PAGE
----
St Patrick’s Day Concert in New York City – March 17 @ 3 PM

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North/South Consonance, Inc. celebrates St. Patrick’s Day with a free-admission concerts to be held on Sunday afternoon March 17 at 3 PM. The North/South Chamber Orchestra under the direction of Max Lifchitz will perform music by composers hailing from Australia, Ireland and the US. To be heard for the first time in New York City will be music by Ireland’s Frank Corcoran; Australia’s John David Little, as well as Americans David Froom and Heather Niemi-Savage. Flutist Lisa Hansen and clarinetist Sammy Lesnick will appear as soloists.

The event will start at 3 PM and end approximately at 4:30 PM. It will be held at the auditorium of Christ and St. Stephen’s Church (120 West 69th Street) in Manhattan. The auditorium is ADA
accessible. No tickets or reservations needed.


Frank Corcoran’s Quasi un concerto for clarinet and strings was written especially for this concert with funding provided by the Irish Arts Council. Completed in 2018, Corcoran’s intensely vivid three movement work provides the soloist and ensemble with ample opportunity for technical display. The composer writes that “the piece could use as its subtitle the Joycean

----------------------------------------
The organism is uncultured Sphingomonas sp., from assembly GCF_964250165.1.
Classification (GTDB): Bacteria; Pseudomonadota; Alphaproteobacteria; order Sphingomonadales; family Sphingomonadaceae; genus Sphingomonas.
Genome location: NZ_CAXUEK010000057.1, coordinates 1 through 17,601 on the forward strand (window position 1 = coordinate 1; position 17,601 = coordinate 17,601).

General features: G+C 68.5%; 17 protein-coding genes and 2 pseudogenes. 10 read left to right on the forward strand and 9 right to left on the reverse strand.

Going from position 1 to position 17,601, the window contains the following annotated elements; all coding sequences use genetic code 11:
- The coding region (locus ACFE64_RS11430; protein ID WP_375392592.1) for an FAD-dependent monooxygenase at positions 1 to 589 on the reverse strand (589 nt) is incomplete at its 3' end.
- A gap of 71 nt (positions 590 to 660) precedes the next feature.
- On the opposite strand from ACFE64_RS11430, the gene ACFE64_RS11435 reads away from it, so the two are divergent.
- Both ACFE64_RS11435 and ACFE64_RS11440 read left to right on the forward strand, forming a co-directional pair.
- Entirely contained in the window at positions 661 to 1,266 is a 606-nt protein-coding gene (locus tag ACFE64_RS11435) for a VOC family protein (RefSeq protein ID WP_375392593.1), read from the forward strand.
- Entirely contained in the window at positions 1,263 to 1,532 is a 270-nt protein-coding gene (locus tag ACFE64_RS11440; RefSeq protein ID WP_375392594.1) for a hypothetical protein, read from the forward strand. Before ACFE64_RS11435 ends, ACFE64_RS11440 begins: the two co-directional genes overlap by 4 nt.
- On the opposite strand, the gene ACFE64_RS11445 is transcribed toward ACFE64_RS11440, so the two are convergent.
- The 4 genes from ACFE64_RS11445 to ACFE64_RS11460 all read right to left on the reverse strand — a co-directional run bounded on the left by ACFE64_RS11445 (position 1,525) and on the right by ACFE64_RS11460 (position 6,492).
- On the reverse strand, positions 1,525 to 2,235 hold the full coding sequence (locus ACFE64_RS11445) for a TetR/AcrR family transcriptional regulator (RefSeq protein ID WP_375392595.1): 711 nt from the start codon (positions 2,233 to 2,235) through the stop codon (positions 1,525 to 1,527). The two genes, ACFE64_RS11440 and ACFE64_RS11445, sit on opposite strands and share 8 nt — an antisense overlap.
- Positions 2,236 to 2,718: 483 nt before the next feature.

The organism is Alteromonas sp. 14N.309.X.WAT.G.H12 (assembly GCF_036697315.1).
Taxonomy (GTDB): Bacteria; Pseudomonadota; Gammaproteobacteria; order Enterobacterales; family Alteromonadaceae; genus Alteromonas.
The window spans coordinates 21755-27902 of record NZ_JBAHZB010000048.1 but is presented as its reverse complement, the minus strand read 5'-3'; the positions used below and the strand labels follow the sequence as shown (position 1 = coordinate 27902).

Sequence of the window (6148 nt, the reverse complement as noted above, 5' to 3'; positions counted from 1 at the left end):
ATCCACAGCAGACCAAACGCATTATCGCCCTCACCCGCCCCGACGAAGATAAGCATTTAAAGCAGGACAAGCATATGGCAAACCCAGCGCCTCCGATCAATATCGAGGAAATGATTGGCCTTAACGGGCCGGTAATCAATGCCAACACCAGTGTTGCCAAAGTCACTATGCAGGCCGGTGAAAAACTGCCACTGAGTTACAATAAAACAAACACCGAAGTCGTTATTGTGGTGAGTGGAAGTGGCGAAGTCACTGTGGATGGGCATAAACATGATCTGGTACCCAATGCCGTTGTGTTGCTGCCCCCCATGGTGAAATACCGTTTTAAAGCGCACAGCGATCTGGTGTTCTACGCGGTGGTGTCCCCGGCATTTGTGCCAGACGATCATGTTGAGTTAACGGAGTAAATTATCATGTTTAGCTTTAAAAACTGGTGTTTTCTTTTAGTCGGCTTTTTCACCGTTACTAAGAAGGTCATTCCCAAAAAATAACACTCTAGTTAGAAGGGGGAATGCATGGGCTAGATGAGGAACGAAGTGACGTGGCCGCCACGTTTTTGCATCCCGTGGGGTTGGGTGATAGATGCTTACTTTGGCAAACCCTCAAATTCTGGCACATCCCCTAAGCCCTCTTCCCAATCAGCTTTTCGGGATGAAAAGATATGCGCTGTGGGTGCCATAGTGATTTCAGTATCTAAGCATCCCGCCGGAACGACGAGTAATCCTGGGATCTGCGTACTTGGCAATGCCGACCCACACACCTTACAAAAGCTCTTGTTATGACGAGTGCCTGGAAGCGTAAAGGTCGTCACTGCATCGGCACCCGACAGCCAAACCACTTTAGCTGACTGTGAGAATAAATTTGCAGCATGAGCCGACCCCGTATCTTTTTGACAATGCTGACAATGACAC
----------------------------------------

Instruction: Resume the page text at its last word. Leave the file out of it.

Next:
‘It soared a bird’ from Mr. Bloom’s orgasmic shout in his Ulysses.” Born in Tipperary in 1944, Corcoran is a founding member of Aosdana, the Irish Academy of the Arts which honors artists whose work has made an outstanding contribution to the arts in Ireland. The recipient of a Fulbright Scholar Fellowship he has lectured at several US universities including CalArts, NYU and Harvard. The concert will honor the composer on the occasion of his 75th birthday.

David Froom’s Petali di Gelsonimo (Jasmine Flower Petals) for flute and strings was commissioned by China’s Fudan University and premiered last year in Shanghai. It takes its title from the Chinese folk song Jasmine Flower used as basis for the work. Froom writes that Chinese melody — also used by Puccini in his opera Turandot — is first “broken” into small motivic fragments (as if picking petals from this Jasmine flower) and as the music progresses the petals are “reassembled” into the full flower. Froom teaches at St. Mary’s College in Maryland and has received honors from the American Academy of Arts and Letters, the Guggenheim, Fromm, Koussevitzky, and Barlow Foundations, and the Kennedy Center Friedheim Award.

Jonathan David Little’s Sacred Prelude is a haunting, single-movement work for string orchestra. The Australian composer describes the work as “a poignant prayer for strings” as it was inspired by Gregorian Chant and evokes the sound of ancient church music. Little’s musical style has been described by the European press as ecstatic minimalism and antique futurism. Little attended the University of Melbourne and holds the degree of Doctor of Philosophy in music for his research at Monash University into the development of “exotic” 19th- and 20th-century orchestration, and has written and broadcast extensively on this, and related topics such as songwriting and composition.